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Employers rolling back union gains, BIU claim

Bermuda Industrial Union President Chris Furbert has accused government and private sector employers of merging together to roll back the rights of unionised workers.

And at a press conference held at union headquarters yesterday he charged that the current trend is a “recipe for disaster”.

Mr Furbert also disclosed the KFC dispute is back on the front burner after talks broke down this week between the BIU and KFC management.

The dispute came to a head last December when KFC cancelled the collective bargaining agreement with the union. The two sides agreed to work out their differences but talks broke down on Tuesday.

The union leader said the labour relations officer is now considering sending the dispute to a third party.

But on the issue of the agreement Mr Furbert maintained: “You can’t give notice to modify an agreement and then cancel the agreement outright. KFC is sticking to the advice of their attorneys but the employees are fed up.

“BIU critics would say we are in a recession, but we have worked with our social partners. If they are taking that as a sign of weakness that would be a big mistake.”

On top of that dispute he said a part-time KFC employee was fired recently after ten years of service without warning, following a conflict over vacation time. Mr Furbert stated that the worker in question has a clean record and the union flatly disagrees with the dismissal.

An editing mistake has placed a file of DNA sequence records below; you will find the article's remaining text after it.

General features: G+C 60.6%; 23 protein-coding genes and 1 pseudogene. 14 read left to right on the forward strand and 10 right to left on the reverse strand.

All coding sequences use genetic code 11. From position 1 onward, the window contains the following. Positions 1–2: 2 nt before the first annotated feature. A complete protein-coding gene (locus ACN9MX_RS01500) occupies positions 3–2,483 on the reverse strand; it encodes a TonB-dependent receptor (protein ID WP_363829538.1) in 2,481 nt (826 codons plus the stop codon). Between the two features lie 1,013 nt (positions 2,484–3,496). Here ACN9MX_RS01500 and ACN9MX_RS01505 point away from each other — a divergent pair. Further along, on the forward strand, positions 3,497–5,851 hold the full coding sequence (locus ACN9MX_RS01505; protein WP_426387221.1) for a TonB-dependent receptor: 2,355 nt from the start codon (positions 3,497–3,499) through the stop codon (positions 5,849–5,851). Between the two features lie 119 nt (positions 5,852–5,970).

“Our workers still have families to feed recession or not and we will fight for the rights of our workers.”

Citing a number of outstanding disputes ranging from BTC, Cablevision, King Edward VII Memorial, hotel and postal workers, Mr Furbert said: “Employers have gotten together to systematically roll back the gains of the union.

“All the red flags should go up, we have big challenges with BTC where we’ve lost 50 percent of our members since 2002, when there were more than 200 unionised workers; now its down to 96.”

As for the 30 redundancies planned by BTC, as first reported by

The Royal Gazette, Mr Furbert accused BTC of using voluntary separation as an incentive to get staff to agree to take a redundancy package.

“BTC management asked 16 workers, they only got eight or nine to agree.”

Other lingering disputes cited include government parks workers, custodians, bus operators and marine and ports.

In the private sector he said there are a number of outstanding disputes with the union’s division for supermarkets and printers.

So as not to pre-empt the union’s membership, Mr Furbert said he will be taking these matters to the union’s executive board on Monday.

And while there was no mention of industrial action, the union President made it clear that there are rumblings in the air.

BIU president Chris Furbert speaks at a press conference (Photo by Mark Tatem)

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Published March 30, 2012 at 2:00 am (Updated March 30, 2012 at 9:07 am)

Employers rolling back union gains, BIU claim

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